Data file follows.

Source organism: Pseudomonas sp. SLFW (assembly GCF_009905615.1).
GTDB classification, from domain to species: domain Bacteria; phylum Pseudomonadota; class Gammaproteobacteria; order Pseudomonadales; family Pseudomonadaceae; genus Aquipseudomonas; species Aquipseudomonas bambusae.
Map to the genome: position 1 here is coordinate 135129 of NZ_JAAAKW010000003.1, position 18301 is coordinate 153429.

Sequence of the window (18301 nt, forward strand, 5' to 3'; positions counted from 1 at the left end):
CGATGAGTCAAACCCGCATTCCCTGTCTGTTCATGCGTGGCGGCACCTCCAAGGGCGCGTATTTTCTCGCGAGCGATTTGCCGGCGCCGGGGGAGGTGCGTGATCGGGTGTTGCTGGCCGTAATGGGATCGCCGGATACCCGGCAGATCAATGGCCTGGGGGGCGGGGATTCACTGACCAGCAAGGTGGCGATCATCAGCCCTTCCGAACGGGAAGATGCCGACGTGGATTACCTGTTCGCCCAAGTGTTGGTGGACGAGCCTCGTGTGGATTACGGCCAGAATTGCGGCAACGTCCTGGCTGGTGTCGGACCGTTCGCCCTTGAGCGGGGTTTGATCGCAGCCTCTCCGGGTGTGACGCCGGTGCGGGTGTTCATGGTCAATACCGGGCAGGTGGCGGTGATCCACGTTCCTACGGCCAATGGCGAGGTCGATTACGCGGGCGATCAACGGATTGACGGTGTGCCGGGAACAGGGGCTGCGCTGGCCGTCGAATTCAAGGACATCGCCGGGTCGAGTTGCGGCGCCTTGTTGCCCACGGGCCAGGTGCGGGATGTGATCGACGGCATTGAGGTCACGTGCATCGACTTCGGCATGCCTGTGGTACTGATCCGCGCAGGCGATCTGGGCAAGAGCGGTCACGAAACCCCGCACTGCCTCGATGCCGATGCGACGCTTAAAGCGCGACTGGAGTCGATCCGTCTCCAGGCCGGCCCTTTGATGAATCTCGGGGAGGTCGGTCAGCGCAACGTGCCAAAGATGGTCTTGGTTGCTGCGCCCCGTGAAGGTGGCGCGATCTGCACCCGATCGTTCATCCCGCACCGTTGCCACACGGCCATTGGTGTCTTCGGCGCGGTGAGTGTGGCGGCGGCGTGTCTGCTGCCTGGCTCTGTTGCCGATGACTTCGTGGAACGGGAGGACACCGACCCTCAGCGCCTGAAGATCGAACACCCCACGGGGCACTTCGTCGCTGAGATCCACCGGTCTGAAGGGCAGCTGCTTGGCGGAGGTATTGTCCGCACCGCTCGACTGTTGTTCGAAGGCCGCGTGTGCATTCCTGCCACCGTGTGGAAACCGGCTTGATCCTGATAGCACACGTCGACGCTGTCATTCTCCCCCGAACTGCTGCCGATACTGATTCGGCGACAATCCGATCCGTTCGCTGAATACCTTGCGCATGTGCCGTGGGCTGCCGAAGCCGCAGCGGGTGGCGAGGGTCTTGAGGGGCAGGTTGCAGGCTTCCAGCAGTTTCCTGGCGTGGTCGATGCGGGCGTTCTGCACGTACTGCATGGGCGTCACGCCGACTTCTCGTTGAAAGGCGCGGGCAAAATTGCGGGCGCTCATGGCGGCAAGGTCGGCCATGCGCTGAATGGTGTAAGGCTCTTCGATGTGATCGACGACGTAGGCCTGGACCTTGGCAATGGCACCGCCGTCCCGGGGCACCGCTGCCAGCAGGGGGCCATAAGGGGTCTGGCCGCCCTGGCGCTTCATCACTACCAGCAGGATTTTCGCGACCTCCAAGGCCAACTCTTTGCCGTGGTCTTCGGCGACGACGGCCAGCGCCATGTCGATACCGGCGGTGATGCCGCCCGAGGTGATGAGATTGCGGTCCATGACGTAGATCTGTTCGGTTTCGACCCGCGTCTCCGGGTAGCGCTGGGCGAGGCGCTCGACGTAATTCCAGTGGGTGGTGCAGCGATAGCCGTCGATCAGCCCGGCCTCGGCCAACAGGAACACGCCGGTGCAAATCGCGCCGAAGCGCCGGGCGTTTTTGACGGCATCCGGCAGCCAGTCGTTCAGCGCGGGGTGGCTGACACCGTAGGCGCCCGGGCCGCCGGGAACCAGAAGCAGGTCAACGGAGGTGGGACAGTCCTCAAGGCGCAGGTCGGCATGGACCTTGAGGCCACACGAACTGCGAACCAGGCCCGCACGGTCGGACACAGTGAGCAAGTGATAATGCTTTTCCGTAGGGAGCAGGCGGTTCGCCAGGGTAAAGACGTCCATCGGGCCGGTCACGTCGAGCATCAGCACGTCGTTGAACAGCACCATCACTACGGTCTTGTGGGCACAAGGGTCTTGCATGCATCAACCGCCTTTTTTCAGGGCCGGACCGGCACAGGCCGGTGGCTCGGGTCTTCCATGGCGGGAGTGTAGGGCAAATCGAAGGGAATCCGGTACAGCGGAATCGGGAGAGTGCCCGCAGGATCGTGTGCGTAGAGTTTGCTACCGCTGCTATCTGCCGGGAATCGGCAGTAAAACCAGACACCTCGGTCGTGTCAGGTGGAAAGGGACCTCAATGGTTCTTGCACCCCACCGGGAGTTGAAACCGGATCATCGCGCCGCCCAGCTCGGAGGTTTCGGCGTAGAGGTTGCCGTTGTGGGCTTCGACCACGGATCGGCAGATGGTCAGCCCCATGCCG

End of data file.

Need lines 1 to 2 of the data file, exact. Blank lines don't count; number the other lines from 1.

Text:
Source organism: Pseudomonas sp. SLFW (assembly GCF_009905615.1).
GTDB classification, from domain to species: domain Bacteria; phylum Pseudomonadota; class Gammaproteobacteria; order Pseudomonadales; family Pseudomonadaceae; genus Aquipseudomonas; species Aquipseudomonas bambusae.